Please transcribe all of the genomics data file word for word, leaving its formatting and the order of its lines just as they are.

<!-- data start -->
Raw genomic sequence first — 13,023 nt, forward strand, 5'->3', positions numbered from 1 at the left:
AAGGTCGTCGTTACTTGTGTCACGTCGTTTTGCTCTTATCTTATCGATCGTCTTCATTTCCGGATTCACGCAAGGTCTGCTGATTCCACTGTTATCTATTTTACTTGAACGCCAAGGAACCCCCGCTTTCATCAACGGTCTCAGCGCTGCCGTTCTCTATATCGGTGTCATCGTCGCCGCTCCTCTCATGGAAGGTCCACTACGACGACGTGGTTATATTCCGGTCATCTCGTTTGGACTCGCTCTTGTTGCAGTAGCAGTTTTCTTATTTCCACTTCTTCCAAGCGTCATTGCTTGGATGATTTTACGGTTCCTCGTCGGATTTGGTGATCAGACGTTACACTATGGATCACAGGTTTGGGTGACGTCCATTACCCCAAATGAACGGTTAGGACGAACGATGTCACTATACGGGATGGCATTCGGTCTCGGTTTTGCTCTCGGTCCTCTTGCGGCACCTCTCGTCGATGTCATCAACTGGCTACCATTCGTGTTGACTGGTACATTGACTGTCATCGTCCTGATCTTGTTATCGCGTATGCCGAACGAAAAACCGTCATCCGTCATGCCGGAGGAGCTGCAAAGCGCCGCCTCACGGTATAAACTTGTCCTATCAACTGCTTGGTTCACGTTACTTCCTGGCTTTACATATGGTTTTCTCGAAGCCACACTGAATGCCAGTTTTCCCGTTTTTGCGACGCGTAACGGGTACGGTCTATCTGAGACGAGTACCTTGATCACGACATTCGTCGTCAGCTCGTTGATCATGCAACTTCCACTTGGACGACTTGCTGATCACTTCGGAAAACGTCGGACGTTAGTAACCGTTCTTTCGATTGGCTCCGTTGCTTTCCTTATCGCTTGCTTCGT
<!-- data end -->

Raw genomic sequence first — 13,023 nt, forward strand, 5'->3', positions numbered from 1 at the left:
AAGGTCGTCGTTACTTGTGTCACGTCGTTTTGCTCTTATCTTATCGATCGTCTTCATTTCCGGATTCACGCAAGGTCTGCTGATTCCACTGTTATCTATTTTACTTGAACGCCAAGGAACCCCCGCTTTCATCAACGGTCTCAGCGCTGCCGTTCTCTATATCGGTGTCATCGTCGCCGCTCCTCTCATGGAAGGTCCACTACGACGACGTGGTTATATTCCGGTCATCTCGTTTGGACTCGCTCTTGTTGCAGTAGCAGTTTTCTTATTTCCACTTCTTCCAAGCGTCATTGCTTGGATGATTTTACGGTTCCTCGTCGGATTTGGTGATCAGACGTTACACTATGGATCACAGGTTTGGGTGACGTCCATTACCCCAAATGAACGGTTAGGACGAACGATGTCACTATACGGGATGGCATTCGGTCTCGGTTTTGCTCTCGGTCCTCTTGCGGCACCTCTCGTCGATGTCATCAACTGGCTACCATTCGTGTTGACTGGTACATTGACTGTCATCGTCCTGATCTTGTTATCGCGTATGCCGAACGAAAAACCGTCATCCGTCATGCCGGAGGAGCTGCAAAGCGCCGCCTCACGGTATAAACTTGTCCTATCAACTGCTTGGTTCACGTTACTTCCTGGCTTTACATATGGTTTTCTCGAAGCCACACTGAATGCCAGTTTTCCCGTTTTTGCGACGCGTAACGGGTACGGTCTATCTGAGACGAGTACCTTGATCACGACATTCGTCGTCAGCTCGTTGATCATGCAACTTCCACTTGGACGACTTGCTGATCACTTCGGAAAACGTCGGACGTTAGTAACCGTTCTTTCGATTGGCTCCGTTGCTTTCCTTATCGCTTGCTTCGT